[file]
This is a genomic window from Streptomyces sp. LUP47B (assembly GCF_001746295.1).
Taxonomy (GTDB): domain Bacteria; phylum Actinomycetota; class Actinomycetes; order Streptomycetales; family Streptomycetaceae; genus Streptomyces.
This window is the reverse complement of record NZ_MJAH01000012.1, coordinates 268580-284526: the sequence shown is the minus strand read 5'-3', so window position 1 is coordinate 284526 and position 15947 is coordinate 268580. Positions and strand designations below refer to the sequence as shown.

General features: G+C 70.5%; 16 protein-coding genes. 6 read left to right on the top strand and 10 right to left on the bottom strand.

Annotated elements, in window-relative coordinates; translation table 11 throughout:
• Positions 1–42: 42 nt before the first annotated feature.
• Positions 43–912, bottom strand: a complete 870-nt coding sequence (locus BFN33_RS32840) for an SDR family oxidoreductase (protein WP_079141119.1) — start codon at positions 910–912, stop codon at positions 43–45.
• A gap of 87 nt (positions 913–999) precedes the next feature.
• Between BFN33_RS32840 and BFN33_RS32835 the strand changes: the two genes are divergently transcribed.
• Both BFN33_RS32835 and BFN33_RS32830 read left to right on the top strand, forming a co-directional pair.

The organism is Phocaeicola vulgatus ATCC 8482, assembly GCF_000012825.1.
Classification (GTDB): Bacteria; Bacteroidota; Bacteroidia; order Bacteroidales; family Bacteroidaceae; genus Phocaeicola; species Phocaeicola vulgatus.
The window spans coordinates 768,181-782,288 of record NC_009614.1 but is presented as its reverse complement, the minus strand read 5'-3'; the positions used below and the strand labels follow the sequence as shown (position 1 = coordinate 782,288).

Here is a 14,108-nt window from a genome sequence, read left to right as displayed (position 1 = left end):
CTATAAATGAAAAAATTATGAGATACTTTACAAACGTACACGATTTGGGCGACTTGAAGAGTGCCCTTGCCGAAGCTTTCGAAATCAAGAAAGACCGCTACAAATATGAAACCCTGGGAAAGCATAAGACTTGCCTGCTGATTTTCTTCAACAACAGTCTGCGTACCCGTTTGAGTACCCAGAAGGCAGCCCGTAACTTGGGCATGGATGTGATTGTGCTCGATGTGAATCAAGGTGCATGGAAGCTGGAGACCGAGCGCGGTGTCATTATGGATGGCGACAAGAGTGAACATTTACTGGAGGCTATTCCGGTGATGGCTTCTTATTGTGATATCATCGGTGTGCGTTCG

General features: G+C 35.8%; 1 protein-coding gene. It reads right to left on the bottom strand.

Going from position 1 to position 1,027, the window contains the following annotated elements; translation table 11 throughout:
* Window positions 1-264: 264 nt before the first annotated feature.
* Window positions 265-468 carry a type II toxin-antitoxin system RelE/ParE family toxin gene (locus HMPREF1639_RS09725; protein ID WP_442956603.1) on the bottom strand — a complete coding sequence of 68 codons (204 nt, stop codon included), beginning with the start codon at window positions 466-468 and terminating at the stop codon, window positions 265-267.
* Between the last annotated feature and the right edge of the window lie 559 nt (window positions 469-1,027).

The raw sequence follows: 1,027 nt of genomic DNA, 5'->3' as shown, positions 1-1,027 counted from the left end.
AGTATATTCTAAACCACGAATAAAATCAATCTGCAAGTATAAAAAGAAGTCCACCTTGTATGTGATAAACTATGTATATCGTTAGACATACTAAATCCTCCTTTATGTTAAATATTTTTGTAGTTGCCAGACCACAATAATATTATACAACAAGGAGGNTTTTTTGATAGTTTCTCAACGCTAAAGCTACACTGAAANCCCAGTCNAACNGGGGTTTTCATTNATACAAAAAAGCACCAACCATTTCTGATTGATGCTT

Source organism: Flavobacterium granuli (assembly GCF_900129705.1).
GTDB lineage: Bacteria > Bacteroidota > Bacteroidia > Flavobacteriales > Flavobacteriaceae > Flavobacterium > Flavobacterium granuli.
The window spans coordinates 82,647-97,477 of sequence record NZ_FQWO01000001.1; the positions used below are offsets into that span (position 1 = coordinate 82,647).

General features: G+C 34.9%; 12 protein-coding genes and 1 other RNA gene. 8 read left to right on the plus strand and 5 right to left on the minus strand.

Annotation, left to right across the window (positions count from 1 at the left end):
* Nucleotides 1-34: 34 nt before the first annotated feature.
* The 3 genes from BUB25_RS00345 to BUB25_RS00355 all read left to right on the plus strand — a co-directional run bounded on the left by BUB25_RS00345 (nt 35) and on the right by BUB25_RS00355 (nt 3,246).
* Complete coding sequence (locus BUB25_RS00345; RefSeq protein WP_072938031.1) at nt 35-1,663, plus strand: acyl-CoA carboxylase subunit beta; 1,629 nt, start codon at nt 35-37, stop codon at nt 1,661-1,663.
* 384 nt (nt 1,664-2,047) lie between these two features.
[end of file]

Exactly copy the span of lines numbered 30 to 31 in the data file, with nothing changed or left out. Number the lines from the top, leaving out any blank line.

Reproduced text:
* Complete coding sequence (locus BUB25_RS00345; RefSeq protein WP_072938031.1) at nt 35-1,663, plus strand: acyl-CoA carboxylase subunit beta; 1,629 nt, start codon at nt 35-37, stop codon at nt 1,661-1,663.
* 384 nt (nt 1,664-2,047) lie between these two features.